So far, SpaceX has launched more than 700 Starlinks out of an initial goal of 1440, and it has won approval for 12,000. Other operators, such as OneWeb and Amazon’s Project Kuiper, have similar ambitions. Studies suggest wide-field optical surveys will be worst affected, with satellite tracks marring most images. The team building the Vera C. Rubin Observatory, a survey telescope in Chile due to see first light next year, has been working with SpaceX to reduce the impact. The company has changed the orientation of satellites as they move up to their final orbit, painted them a less reflective color, and fitted “visors” to reduce reflections. Since August, all launched Starlink satellites have visors, SpaceX’s Patricia Cooper, vice president for satellite government affairs, told the UNOOSA workshop this week. “We’re trying to look for a path where we can coexist,” she said.
The analysis from SKA, which when complete will be the world’s largest radio observatory, highlights the new concern. The band that Starlink uses to beam down internet signals takes up a sizable chunk of frequencies from 10.7 to 12.7 gigahertz, within a range known as band 5b that is one of seven bands SKA’s South African dishes will target. The SKA analysis calculated the impact of 6400 satellites, taking into account both direct signals and leakage called “side lobes.”
The team calculated that satellite transmissions will lead to a 70% loss in sensitivity in the downlink band. If the number of satellites in megaconstellations reaches 100,000, as predicted by many, the entire band 5b would be unusable. SKA would lose its sensitivity to molecules such as the simplest amino acid, glycine, a component of DNA. “If it was detected in a planetary system that was forming, that would be a very interesting piece of information,” Diamond says. “This is a new area that SKA is opening up.” The band could also contain the fingerprints of water molecules in distant galaxies, a tracer that cosmologists use to study how dark energy is accelerating the expansion of the universe.
Since 1959, ITU has protected a number of narrow frequency bands for astronomy. But in recent decades, digital receivers have allowed telescopes to “operate over the whole spectrum,” Diamond says. “We’ve learned to coexist with transmitters,” typically by excluding them from a radio quiet zone or siting telescopes in remote areas. But they have no control over transmitters flying overhead.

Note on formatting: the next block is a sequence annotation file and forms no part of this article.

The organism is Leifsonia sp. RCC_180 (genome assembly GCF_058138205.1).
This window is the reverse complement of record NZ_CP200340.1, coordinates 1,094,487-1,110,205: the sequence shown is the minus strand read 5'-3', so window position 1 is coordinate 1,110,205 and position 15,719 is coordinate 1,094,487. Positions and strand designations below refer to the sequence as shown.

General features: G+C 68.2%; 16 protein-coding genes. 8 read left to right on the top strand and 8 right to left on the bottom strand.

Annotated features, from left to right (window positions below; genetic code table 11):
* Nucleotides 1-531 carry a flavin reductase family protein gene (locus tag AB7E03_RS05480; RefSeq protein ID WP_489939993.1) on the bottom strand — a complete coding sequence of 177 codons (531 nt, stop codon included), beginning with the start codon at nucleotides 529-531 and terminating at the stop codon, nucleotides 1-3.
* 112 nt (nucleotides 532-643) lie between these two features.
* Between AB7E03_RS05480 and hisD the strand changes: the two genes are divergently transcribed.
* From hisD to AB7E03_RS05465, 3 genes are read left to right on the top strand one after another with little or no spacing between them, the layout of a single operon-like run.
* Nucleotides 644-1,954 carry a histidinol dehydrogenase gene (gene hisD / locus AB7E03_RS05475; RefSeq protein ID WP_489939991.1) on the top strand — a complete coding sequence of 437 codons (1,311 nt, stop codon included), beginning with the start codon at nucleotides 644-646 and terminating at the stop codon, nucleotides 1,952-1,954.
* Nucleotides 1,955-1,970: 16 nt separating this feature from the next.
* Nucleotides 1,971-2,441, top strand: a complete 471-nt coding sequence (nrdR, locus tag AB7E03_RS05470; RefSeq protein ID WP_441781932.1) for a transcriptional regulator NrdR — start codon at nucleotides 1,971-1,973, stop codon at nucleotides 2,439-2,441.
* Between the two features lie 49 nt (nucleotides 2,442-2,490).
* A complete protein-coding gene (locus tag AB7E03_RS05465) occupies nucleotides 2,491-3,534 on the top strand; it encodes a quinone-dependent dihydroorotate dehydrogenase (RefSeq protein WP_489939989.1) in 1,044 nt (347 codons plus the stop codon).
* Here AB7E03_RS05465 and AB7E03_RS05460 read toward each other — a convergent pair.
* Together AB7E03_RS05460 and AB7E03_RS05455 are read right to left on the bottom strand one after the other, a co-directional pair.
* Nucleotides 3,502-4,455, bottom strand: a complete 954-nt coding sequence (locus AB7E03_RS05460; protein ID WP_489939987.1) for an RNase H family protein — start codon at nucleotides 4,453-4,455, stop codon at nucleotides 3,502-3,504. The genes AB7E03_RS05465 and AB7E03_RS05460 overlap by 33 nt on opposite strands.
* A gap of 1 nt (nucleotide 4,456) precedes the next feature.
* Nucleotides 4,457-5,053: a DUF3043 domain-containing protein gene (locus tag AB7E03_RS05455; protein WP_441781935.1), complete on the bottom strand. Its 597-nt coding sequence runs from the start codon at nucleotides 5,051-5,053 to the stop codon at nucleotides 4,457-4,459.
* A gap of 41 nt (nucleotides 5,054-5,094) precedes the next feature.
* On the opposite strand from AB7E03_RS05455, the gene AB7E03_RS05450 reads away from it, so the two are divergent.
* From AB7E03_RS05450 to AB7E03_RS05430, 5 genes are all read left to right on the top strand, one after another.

Radio astronomers want the satellite operators to turn off their transmitters, move to other bands, or point them away, when they are flying over a radio observatory. Tony Beasley, director of the U.S. National Radio Astronomy Observatory, says they have been discussing these options with SpaceX. “In the next year or two, we will be doing tests where we’re going to be trying to coordinate in real time, technically, with them.” Beasley says this is a reflection of SpaceX’s corporate culture: “They want to do cool stuff; they don’t want to do any harm.”
Other astronomers don’t want to count on corporate goodwill. At the UNOOSA workshop, they pushed for two recommendations: that all future satellites in low-Earth orbit be designed to avoid beaming at radio telescopes and radio quiet zones, and that they control the leakage from their side lobes. Those recommendations, along with others discussed this week for protecting optical observatories, will be debated at a series of U.N. subcommittees next year before going to UNOOSA and, ultimately, the U.N. General Assembly for approval.
Beasley is philosophical about the situation. “SpaceX is legally transmitting inside one of their bands and there are going to be impacts for anyone trying to do radio astronomy,” he says. “These spectrum allocations represent the goals and intent of society. We make [them] to enable commerce and to enable defense and all kinds of activities. We have to come to a solution that satisfies all these to some extent.”